Eric Holder wanted to see the third leg of the Triple Crown of horse racing recently, the Belmont Stakes. Taking along his bodyguards, two daughters and their boyfriends.
Holder, family and friends boarded a government owned Gulfstream V and flew to Elmont, NY.
|Gulfstream V is an all-weather, long-range, high speed aircraft powered by two Rolls-Royce BR 710-A2 turbofan engines with thrust reversers. The aircraft has an executive compartment with accommodations for six passengers and a staff compartment with accommodations for eight passengers.|
The trip cost you, the taxpayer, $14,400. It cost Holder $955. That $955 was the coach airfare for his family and friends. Here is what the government rule (A-126) says about the use of government aircraft and, specifically, reimbursement.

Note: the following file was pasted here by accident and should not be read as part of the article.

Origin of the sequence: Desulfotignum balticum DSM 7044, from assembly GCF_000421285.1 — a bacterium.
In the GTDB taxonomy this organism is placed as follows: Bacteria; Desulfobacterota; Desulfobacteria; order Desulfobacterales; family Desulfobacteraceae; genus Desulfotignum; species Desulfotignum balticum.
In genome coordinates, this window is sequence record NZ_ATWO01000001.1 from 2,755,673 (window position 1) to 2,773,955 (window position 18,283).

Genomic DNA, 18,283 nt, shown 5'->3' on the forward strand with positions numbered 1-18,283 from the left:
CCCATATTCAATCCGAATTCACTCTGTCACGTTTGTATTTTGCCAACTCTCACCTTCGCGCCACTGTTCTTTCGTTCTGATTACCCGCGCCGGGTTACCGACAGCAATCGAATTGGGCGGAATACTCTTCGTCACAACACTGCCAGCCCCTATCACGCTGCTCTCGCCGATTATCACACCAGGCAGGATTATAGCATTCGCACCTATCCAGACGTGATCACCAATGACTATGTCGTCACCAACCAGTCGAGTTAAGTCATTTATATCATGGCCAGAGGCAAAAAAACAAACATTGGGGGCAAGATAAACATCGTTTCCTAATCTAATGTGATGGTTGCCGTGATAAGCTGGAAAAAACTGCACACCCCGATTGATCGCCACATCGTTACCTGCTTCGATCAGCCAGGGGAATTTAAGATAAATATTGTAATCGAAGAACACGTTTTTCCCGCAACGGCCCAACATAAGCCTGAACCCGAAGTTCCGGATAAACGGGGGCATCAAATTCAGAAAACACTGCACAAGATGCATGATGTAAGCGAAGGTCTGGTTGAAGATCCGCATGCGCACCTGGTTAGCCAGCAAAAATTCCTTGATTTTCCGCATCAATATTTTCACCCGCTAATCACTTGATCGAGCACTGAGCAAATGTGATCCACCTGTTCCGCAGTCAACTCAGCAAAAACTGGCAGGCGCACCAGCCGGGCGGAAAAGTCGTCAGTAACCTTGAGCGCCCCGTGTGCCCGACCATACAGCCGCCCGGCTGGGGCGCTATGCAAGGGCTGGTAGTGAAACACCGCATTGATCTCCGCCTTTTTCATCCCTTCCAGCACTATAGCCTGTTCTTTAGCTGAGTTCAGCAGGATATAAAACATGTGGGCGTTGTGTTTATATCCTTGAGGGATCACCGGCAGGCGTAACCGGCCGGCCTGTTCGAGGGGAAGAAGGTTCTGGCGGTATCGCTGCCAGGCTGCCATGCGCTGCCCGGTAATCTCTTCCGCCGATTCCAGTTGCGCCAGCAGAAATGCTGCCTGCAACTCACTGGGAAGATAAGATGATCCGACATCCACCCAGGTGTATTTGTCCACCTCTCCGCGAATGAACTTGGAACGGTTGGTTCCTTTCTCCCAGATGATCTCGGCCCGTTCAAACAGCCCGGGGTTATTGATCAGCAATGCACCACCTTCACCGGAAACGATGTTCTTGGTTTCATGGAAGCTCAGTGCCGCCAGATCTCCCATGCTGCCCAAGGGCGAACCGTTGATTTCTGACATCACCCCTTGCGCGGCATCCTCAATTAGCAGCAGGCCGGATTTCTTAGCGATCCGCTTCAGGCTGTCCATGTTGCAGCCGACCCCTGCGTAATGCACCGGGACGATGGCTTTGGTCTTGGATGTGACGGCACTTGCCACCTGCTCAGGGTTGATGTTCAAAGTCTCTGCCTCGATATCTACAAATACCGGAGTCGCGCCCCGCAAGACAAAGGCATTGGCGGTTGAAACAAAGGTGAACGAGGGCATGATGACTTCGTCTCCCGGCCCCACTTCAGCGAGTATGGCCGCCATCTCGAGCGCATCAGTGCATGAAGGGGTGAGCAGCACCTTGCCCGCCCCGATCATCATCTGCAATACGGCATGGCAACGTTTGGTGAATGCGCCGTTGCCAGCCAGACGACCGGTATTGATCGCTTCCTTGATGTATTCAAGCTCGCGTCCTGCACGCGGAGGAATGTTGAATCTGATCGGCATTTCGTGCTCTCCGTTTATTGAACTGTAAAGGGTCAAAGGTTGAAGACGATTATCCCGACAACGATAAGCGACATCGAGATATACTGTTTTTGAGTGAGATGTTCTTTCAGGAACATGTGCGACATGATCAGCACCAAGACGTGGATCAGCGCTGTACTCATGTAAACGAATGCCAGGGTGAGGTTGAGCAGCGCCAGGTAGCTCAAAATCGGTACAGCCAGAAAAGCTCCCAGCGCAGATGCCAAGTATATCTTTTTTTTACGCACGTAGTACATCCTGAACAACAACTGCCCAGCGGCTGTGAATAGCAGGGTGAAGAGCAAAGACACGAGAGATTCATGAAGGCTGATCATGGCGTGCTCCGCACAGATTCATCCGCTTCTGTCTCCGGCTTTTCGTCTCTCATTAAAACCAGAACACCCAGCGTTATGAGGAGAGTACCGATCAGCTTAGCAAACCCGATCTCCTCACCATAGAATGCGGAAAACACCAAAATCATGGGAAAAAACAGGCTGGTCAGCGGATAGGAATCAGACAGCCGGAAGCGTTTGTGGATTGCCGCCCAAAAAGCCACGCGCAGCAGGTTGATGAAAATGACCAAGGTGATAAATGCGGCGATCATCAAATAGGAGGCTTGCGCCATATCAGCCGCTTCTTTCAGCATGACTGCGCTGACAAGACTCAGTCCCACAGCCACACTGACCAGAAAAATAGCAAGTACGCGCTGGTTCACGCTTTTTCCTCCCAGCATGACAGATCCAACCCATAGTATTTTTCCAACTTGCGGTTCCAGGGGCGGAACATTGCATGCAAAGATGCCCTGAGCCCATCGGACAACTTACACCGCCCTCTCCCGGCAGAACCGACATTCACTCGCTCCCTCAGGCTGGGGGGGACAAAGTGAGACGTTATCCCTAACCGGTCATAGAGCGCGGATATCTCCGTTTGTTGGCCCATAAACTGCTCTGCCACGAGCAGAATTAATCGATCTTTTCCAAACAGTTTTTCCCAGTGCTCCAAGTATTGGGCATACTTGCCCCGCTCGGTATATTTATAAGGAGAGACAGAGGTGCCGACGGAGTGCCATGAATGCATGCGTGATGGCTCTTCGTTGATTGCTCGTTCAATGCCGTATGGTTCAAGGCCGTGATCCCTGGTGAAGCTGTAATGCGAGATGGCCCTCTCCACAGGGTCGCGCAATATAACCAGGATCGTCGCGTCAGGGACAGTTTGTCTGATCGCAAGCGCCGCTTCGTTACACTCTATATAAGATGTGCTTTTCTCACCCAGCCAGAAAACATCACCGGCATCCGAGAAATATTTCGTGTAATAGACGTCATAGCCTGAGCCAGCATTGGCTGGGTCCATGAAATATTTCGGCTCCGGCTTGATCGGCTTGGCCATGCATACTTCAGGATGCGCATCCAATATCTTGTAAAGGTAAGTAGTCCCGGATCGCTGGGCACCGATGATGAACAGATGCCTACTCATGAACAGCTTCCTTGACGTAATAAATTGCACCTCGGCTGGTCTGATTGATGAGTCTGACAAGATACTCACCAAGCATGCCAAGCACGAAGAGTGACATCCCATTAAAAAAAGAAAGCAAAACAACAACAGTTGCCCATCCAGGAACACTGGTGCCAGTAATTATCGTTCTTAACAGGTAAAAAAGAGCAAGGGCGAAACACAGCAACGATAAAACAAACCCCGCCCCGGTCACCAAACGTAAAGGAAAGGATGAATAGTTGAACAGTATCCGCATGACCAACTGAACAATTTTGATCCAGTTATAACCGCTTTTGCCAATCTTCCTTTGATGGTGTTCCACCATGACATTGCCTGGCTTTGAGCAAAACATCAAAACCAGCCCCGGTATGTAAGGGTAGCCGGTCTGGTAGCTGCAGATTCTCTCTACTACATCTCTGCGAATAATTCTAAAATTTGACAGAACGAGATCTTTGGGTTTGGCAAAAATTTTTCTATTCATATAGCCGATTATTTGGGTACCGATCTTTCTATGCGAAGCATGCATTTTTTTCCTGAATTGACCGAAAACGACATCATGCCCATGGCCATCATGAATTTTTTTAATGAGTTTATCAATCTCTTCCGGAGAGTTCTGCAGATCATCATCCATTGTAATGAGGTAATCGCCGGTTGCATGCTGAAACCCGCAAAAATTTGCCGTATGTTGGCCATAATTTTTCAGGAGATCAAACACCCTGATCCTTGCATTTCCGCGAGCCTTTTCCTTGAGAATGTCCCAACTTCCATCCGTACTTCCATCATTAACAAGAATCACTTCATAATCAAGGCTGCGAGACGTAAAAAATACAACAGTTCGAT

Full coach fare means a coach fare available to the general public between the day that the travel was planned and the day the travel occurred.
That looked like a pretty good deal on airfare, so I decided to check what it would cost me to fly from Washington, DC to JFK Airport (near Elmont, NY) round trip the same day. The lowest discounted airfare I found via Kayak was $401 per person which meant that Holder should have paid $1604 for his daughters and their dates.
Or he could have watched the race on TV and save you, the taxpayer, $13,445. But when you're $17 trillion dollars in debt, what difference, at this point, does it make?
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